One of the most successful heat treatment processes is the ThermoWood® process [52] that began in Finland but is now used in several countries such as Sweden, Turkey, Japan and Portugal. Currently, the commercial production in Portugal mainly comprises pine and ash woods. This work intends to determine the potential of young Paulownia trees wood to be used as heat-treated wood in order to constitute a good alternative material for interior or exterior facades and contribute to building insulation.

2. Materials and Methods

2.1. Material

Young Paulownia wood samples (maximum 3 years old trees, without clear distinction between heartwood and sapwood) from a plantation in the Viseu region, Portugal were used for the tests. Central boards of approximately 150 mm width were cut from three trees. Half of the boards were then heat treated in an industrial facility in Sertã, Portugal at 212 °C in accordance with the ThermoWood® process using Thermo D treatment parameters. Untreated samples were obtained from the remaining half.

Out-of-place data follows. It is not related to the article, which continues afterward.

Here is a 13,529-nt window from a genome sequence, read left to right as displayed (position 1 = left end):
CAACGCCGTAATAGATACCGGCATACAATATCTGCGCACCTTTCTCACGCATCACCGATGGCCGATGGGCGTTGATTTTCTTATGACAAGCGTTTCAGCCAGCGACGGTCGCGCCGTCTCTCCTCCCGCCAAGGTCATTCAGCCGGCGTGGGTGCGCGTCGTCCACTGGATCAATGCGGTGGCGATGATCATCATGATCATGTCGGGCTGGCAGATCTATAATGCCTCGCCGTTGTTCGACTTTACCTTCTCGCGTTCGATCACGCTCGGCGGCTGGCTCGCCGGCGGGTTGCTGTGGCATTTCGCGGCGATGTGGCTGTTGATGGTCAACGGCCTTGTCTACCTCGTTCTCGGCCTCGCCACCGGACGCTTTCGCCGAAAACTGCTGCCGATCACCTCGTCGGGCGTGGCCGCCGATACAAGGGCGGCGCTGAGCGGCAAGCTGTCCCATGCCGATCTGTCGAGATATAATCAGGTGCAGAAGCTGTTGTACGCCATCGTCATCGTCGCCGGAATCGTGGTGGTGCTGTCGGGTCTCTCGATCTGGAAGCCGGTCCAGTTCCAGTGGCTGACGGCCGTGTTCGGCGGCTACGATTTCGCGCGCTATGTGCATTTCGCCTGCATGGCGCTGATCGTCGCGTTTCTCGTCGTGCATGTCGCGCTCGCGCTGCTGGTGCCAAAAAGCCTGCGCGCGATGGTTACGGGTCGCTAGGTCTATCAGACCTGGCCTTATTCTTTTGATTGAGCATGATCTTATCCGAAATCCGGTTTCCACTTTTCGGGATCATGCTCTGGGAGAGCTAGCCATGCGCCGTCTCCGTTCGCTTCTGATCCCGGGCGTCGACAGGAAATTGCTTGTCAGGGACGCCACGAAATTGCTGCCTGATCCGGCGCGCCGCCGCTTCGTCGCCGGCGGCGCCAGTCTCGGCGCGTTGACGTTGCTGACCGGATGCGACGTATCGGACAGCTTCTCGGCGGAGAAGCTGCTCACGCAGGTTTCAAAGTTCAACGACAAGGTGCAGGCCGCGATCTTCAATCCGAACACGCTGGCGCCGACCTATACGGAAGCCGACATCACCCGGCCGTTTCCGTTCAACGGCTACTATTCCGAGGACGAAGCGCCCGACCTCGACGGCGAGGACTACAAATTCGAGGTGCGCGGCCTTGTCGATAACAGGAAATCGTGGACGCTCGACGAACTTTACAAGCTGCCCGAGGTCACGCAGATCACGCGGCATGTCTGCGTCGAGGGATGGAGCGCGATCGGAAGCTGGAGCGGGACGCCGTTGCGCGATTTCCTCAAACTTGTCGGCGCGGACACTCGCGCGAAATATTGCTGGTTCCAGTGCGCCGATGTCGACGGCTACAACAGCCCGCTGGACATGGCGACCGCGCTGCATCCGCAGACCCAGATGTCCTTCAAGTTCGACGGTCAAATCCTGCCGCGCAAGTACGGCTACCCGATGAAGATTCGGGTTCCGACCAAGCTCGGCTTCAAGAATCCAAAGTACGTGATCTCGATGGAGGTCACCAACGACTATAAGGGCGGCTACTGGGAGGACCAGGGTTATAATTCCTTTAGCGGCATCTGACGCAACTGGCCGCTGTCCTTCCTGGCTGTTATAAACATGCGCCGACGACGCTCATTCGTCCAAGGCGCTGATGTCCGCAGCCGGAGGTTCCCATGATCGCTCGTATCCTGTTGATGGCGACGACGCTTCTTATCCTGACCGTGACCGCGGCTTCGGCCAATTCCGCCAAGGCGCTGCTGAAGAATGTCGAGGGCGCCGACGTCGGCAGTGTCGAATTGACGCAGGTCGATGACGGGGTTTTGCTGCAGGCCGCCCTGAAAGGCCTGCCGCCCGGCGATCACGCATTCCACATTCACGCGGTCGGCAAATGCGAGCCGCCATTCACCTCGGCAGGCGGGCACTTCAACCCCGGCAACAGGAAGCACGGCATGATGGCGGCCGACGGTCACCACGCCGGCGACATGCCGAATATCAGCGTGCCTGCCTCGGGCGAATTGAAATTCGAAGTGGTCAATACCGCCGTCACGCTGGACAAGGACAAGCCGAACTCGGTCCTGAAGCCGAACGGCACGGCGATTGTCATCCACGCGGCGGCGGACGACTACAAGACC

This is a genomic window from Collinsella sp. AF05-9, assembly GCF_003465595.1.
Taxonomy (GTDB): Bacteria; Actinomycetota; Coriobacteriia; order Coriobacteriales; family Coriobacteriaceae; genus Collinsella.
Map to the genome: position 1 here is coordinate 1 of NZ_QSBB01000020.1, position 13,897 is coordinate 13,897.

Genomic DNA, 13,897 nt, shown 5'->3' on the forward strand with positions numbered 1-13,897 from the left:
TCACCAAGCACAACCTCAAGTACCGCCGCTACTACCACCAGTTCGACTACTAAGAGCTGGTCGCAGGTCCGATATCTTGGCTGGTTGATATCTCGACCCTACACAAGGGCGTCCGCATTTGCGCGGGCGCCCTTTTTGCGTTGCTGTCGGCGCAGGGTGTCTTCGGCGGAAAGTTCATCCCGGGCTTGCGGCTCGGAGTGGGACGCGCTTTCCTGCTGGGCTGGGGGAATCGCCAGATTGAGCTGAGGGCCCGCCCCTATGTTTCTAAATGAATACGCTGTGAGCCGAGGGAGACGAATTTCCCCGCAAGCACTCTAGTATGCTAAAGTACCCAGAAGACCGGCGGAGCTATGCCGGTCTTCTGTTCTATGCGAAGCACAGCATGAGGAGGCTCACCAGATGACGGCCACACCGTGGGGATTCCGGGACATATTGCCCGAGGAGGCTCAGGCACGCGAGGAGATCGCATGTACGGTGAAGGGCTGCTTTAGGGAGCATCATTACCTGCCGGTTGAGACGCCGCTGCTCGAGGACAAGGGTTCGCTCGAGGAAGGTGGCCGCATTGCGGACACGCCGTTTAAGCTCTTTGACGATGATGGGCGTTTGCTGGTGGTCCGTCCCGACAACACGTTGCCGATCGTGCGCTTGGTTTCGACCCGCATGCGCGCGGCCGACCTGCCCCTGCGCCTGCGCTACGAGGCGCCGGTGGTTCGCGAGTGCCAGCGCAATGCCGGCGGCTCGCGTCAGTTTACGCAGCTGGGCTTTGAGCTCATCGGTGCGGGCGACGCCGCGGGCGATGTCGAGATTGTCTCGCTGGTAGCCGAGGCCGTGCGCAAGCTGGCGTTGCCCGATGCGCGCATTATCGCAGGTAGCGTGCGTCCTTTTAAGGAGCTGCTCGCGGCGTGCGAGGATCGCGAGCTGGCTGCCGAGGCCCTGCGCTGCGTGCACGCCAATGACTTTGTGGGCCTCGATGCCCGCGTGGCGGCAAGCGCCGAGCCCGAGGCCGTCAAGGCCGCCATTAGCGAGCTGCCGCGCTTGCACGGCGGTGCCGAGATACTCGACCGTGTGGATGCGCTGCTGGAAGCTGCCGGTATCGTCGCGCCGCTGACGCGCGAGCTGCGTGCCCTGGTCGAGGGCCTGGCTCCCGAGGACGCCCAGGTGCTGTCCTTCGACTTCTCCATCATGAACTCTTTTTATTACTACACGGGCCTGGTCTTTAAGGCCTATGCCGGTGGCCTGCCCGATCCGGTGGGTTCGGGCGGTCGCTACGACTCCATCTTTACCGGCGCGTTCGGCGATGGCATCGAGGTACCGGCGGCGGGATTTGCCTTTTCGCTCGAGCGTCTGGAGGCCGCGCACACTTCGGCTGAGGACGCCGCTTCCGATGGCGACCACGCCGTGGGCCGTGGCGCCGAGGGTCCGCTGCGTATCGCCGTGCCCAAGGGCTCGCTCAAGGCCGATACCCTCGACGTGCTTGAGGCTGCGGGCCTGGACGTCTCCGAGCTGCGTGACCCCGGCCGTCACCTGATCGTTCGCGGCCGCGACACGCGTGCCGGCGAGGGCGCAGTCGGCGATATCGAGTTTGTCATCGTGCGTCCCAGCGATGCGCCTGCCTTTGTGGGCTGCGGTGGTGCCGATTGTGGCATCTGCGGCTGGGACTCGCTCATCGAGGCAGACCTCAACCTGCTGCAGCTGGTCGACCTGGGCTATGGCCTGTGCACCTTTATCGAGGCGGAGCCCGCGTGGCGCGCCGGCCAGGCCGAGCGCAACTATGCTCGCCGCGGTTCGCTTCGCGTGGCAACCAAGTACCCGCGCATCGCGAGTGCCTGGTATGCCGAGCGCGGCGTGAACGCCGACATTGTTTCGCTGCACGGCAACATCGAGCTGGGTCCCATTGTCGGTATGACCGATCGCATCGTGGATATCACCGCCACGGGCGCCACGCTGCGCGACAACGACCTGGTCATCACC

2.2. Chemical Composition and Lipophilic Extractives

Samples from the central boards were cut into small pieces, milled in a Retsch SMI mill (Haan, Germany), followed by sifting in a Retsch AS200 (Haan, Germany) sifter during 20 min at 0.83 Hz.
Chemical composition was determined by extracting approximately 10 g of milled sample (40–60 mesh fraction) in a Soxhlet apparatus and using solvents of increasing polarity: dichloromethane (6 h), ethanol (16 h) and hot water (16 h). The extractive content was determined in relation to the dry mass.
The determination of lignin content was made by the Klason method, in a sample free of extractives. This method consists in two hydrolysis processes, the first with sulfuric acid at 72% for 1 h and the second with sulfuric acid at 3% for 4 h in reflux. Since this procedure is quite time consuming, the second hydrolysis was replaced by an autoclave hydrolysis at 120 °C for 1 h. The lignin percentage was corrected to include the extractive content. Soluble lignin was determined by measuring the absorption at 205 nm of the solution obtained in Klason filtrate in accordance with Tappi UM 250 [53].